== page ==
Despite Bi2O3−x and Bi2O3−x/Cu-MOF with oxygen vacancies exhibiting excellent optical properties, such as strong adsorption in the visible region, a small band gap, and weak PL peak intensity, their photocatalytic activity was inferior compared to that of Bi2O3 and Bi2O3/Cu-MOF. This difference may be attributed to the following reasons: (i) the crystal structure of β-Bi2O3 (Bi2O3 and Bi2O3/Cu-MOF) having higher catalytic activity than α-Bi2O3 (Bi2O3−x and Bi2O3−x/Cu-MOF) [28]; (ii) the oxygen vacancy structure leaving two electrons due to the charge compensation effect, occupying the position of photoexcited electrons, which leads to a decrease in the number of oxidative holes (h+) [18]; and (iii) the introduction of oxygen vacancies lowering the zero charge points of Bi2O3−x and Bi2O3−x/Cu-MOF below the solution pH value, thereby inhibiting the degradation of 1,4-D due to its negatively charged-surface [4].
In summary, heterojunctions can significantly improve the structure and optical properties of the materials, while promoting photocatalytic activity. On the other hand, although oxygen vacancies could improve the optical properties of the materials, they are not conducive to the oxidation reaction in the photocatalytic system.

2.3. Photocatalytic Mechanisms

Based on the above discussion, Bi2O3/MOF was a composite of β-Bi2O3 and Cu3(BTC)2•3H2O (Cu-MOF). The values of VB and CB of β-Bi2O3 and Cu-MOF were calculated using Equations (1) and (2) [45]. The X values of β-Bi2O3 and Cu-MOF were 6.12 eV and 5.72 eV [45,46]. Through calculations, it was determined that the EVB and ECB of β-Bi2O3 are 3.39 eV and −0.15 eV, and the EVB and ECB of Cu-MOF are about 3.02 eV and −0.57 eV.
EVB = X − Ee + 0.5Eg
ECB = EVB − Eg
where Eg is the band gap of the semiconductor, EVB is the VB edge potential, ECB is the CB edge potential, Ee is the free electron energy (4.5 eV) on the NHE (pH = 7), and X is the electronegativity of the semiconductor.
As reported, β-Bi2O3 and Cu-MOF are n-type semiconductors with a Fermi energy level (Ef) close to its CB [9,46], forming an n-n heterojunction between β-Bi2O3 and Cu-MOF. Since the Ef of Cu-MOF is located at more negative potential than β-Bi2O3, when β-Bi2O3 and Cu-MOF form a heterojunction interface, electrons flow from the CB of Cu-MOF to the CB of β-Bi2O3 to reach the balanced state of the Fermi level [47]. This phenomenon is evidenced by the peak shift of Bi and the O shift in the XPS results (Figure 4b,c). The electron flow causes the interface region of β-Bi2O3 to become negatively charged and Cu-MOF to become positively charged, resulting in the β-Bi2O3 surface bending downward and the Cu-MOF surface bending upward [48]. Meanwhile, the space charge layer generated at the interface creates an internal potential gradient to oppose the electron flow, which facilitates the migration of photoinduced charge carriers [49].
The possible photocatalytic mechanism of the Bi2O3/MOF photocatalyst for 1,4-D degradation is proposed as shown in Figure 9. When irradiated by visible light, β-Bi2O3 and Cu-MOF absorb photons in response to visible light, and thus electrons (e) in VB are transferred from VB to CB, resulting in the formation of holes (h+) in VB (Equations (4) and (5)). On the one hand, e are consumed in the CBs under the action of dissolved oxygen (O2) (Equation (6)) and the acidic environment (Equation (7)), which further inhibits electron–hole recombination. Importantly, oxidizing superoxide anion radicals (·O2) are generated from O2 (−0.046 eV for O2/·O2). On the other hand, the h+ have enough potential to oxidize water molecules (2.37 eV for H2O/·OH), leading to the generation of hydroxyl radicals (·OH) (Equation (8)) [50]. Therefore, ·O2, ·OH, and h+ collectively contribute to the degradation of 1,4-D.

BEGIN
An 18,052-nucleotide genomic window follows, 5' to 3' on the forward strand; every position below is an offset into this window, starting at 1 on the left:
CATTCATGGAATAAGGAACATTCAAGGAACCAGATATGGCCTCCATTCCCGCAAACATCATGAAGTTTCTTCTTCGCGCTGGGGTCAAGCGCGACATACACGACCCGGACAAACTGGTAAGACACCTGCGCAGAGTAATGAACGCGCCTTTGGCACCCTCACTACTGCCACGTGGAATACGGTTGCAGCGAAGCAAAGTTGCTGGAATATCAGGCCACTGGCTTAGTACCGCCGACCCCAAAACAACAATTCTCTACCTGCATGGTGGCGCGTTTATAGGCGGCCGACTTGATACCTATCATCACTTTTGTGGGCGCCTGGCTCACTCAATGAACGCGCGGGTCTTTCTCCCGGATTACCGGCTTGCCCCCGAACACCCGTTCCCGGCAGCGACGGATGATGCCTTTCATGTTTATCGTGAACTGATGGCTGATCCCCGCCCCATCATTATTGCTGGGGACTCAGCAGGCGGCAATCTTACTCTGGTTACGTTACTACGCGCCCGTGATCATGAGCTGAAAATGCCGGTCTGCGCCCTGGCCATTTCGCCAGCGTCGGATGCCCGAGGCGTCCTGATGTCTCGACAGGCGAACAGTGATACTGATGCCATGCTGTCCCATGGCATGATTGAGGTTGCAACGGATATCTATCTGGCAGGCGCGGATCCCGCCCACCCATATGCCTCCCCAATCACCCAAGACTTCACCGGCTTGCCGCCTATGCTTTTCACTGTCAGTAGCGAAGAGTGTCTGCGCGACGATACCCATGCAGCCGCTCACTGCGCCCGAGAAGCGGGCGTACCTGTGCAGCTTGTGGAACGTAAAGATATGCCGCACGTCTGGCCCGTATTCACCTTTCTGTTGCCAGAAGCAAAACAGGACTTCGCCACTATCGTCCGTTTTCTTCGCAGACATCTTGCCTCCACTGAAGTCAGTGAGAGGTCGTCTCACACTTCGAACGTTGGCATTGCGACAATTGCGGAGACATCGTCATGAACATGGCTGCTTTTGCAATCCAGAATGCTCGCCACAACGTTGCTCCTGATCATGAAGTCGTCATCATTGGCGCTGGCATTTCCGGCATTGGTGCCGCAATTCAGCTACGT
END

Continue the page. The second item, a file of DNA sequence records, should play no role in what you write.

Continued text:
B i 2 O 3 + h v e + h +
M O F + h v e + h +
O 2 + e H + + O 2
H + + e H 2
H 2 O + h + O H

3. Methods

3.1. Materials

All chemicals were of the highest purity and were used directly without further purification. 1,3,5-benzenetricarboxylic acid (C9H6O6, H3BTC), ethylene glycol ((CH2OH)2, EG), polyethylenglycol (C2nH4n+2On+1, PEG), bismuth (III) nitrate pentahydrate (Bi(NO3)3·5H2O), copper (II) nitrate trihydrate (Cu(NO3)2·3H2O), and sodium borohydride (NaBH4) were purchased from SHOWA (Tokyo, Japan). 2-propanol (C3H8O, IPA), ethanol (C2H5OH, EtOH), dimethyl sulfoxide (C2H6OS, DMSO), and Dimethylformamide (C3H7NO, DMF), 1, 4-D (C4H8O2) were obtained from Acros (Morris Plains, NJ, USA). The 1,4-D stock solution (1000 mg/L) was prepared by dissolving 0.97 mL of 1,4-D in deionized (DI) water to yield a 1 L solution. DI water (Milli-Q Plus, resistance = 18.2 MΩ) was used for all experiments.

3.2. Synthesis of Composite Photocatalysts

The preparation processes of all photocatalysts are shown in Figure 10.

3.2.1. Cu-MOF

The Cu-MOF was synthesized using the ultrasonic method. Firstly, a 50 mL mixed solution was prepared by adding DMF, IPA, and DI water at a volume ratio of 1:1:1. Subsequently, 0.4200 g of H3BTC and 1.8301 g of Cu(NO3)2·3H2O were dissolved in the mixed solution to obtain solution A and solution B, respectively. Then, solution B was added dropwise into solution A under continuous stirring for 30 min. Next, the resulting mixture was irradiated with high-intensity ultrasound (700 W, 20 kHz, Q700 SONICATOR) for 3 h at 30% amplitude. The ultrasound system followed a working cycle of 55 s on and 5 s off. The temperature was maintained at 15 °C by circulating water. Finally, the resultant product was filtered and washed three times with EtOH and water, and then dried overnight in a vacuum oven at 80 °C.